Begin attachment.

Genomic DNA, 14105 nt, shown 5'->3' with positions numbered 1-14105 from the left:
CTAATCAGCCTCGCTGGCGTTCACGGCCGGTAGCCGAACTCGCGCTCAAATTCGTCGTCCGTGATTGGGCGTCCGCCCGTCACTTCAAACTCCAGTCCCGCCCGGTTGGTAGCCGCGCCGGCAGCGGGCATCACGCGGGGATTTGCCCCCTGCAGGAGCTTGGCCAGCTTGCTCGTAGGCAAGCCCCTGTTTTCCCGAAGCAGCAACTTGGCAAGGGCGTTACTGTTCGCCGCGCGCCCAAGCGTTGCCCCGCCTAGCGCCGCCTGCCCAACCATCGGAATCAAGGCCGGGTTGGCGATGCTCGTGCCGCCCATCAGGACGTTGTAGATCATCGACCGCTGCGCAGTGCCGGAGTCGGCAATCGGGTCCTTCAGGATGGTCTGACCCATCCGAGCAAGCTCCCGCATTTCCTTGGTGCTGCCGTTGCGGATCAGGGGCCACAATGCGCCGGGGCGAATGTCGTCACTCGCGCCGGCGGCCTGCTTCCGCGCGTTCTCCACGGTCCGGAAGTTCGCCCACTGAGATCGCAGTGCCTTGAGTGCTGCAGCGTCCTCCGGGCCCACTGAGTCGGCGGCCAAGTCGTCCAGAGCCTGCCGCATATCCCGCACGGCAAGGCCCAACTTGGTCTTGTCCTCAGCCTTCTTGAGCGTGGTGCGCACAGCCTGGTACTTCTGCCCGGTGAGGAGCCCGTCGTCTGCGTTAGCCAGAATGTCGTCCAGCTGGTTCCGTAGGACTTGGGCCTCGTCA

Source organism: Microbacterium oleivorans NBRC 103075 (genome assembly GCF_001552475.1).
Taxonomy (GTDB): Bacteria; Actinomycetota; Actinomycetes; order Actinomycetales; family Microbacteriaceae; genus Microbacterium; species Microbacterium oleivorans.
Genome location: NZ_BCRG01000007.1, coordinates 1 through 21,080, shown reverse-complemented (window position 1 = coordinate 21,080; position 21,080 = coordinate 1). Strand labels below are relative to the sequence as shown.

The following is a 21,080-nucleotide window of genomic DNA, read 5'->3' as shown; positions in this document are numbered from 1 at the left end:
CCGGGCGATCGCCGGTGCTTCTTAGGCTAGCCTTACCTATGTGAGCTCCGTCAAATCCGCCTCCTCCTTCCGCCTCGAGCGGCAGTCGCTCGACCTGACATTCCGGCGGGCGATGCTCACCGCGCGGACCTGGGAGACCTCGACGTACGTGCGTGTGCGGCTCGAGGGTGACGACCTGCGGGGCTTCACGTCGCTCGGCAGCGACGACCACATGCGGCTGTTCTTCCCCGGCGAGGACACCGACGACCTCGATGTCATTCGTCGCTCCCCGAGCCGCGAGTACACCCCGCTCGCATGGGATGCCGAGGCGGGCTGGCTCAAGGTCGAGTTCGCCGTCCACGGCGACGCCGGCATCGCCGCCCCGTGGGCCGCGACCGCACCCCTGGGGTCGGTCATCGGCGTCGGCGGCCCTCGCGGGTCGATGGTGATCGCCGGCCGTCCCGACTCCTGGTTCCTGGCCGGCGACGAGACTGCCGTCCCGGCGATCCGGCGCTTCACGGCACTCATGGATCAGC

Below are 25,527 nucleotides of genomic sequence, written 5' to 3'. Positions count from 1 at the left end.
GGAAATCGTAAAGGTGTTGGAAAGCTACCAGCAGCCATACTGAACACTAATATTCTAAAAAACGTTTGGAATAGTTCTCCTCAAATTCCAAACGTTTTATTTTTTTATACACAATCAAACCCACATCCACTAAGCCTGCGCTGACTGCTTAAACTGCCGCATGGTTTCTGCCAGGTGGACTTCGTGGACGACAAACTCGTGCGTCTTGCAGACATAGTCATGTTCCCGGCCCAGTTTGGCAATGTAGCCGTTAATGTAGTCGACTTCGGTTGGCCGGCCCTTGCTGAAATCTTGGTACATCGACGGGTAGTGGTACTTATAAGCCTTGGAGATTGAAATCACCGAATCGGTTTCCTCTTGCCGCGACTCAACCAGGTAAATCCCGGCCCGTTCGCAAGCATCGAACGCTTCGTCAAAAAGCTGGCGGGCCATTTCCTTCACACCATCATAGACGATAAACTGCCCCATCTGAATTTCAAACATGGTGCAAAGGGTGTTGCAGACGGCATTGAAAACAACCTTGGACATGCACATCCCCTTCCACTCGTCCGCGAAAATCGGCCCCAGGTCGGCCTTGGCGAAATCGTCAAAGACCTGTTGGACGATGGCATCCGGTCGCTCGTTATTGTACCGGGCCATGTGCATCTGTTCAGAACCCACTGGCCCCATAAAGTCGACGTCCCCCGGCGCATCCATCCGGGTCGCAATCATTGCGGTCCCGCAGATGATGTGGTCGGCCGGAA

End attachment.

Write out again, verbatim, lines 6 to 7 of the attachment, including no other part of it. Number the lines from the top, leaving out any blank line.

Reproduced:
The following is a 21,080-nucleotide window of genomic DNA, read 5'->3' as shown; positions in this document are numbered from 1 at the left end:
CCGGGCGATCGCCGGTGCTTCTTAGGCTAGCCTTACCTATGTGAGCTCCGTCAAATCCGCCTCCTCCTTCCGCCTCGAGCGGCAGTCGCTCGACCTGACATTCCGGCGGGCGATGCTCACCGCGCGGACCTGGGAGACCTCGACGTACGTGCGTGTGCGGCTCGAGGGTGACGACCTGCGGGGCTTCACGTCGCTCGGCAGCGACGACCACATGCGGCTGTTCTTCCCCGGCGAGGACACCGACGACCTCGATGTCATTCGTCGCTCCCCGAGCCGCGAGTACACCCCGCTCGCATGGGATGCCGAGGCGGGCTGGCTCAAGGTCGAGTTCGCCGTCCACGGCGACGCCGGCATCGCCGCCCCGTGGGCCGCGACCGCACCCCTGGGGTCGGTCATCGGCGTCGGCGGCCCTCGCGGGTCGATGGTGATCGCCGGCCGTCCCGACTCCTGGTTCCTGGCCGGCGACGAGACTGCCGTCCCGGCGATCCGGCGCTTCACGGCACTCATGGATCAGC